- A groundbreaking court case between two moms is shining a harsh light on China’s ban on same-sex marriage.
A Chinese lesbian mom is fighting for access to her children in a battle that highlights the problem of same-sex marriage being banned in the country.
Zhang Peiyi, who lives in Shanghai, split with her wife last year. The pair had two children between them. However, the partner has stopped speaking to Zhang and taken the two toddlers away – without telling her ex where they are.
The two women are married but only in the United States. Meanwhile China doesn’t recognize their relationship.
Moreover, the biological parentage of the children is complicated.
The pair went to the US to use fertility services. Zhang’s partner provided eggs for the embryos for both children. Then both she and Zhang carried a separate embryo to full term.
Now Zhang wants custody of the child she gave birth to and visiting rights for the other toddler.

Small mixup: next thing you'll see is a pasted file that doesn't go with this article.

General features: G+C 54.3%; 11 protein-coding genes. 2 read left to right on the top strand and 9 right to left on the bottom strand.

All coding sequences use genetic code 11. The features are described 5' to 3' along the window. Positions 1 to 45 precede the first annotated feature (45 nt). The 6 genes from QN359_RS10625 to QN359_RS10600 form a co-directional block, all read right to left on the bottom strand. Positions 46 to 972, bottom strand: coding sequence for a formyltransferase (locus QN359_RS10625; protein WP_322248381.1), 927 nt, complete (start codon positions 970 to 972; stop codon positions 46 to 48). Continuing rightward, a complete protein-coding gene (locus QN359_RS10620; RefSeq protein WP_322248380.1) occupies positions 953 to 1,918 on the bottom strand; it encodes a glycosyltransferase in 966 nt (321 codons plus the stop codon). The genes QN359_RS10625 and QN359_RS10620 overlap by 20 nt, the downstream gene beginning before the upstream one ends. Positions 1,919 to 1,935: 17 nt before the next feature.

So she has filed a case in the province of Zhejiang in the east of China. However it is not clear how Chinese law will help her. The court has accepted the case but not yet begun hearings.
Chinese public back same-sex marriage
Meanwhile Zhang’s court battle has attracted media attention and hundreds of millions of views on social media.
It comes at a time when China’s government seems more sympathetic to same-sex marriage equality.
In late 2019, the country’s top legislative body allowed the public to make suggestions for an updated draft of China’s Civil Code.
Nearly 200,000 people sent feedback in just one month. And over 190,000 of them made the same proposal: legalize same-sex marriage.
Moreover, in December, Chinese news site ifeng.com polled 10million people and 66% of the respondents favored legalizing same-sex marriage.
And Zhang told Reuters that same-sex marriage would also be the key to her case. She said:
‘The focal point is how can you determine who is a child’s mother. But if you consider that there are two mothers, then it will return to the issue of same-sex marriage.
‘You may feel like it wouldn’t happen very quickly, but that doesn’t mean we shouldn’t do anything.’
She accepts marriage equality won’t happen overnight. However, her case will again shine a spotlight on the challenges LGBT+ people face in China.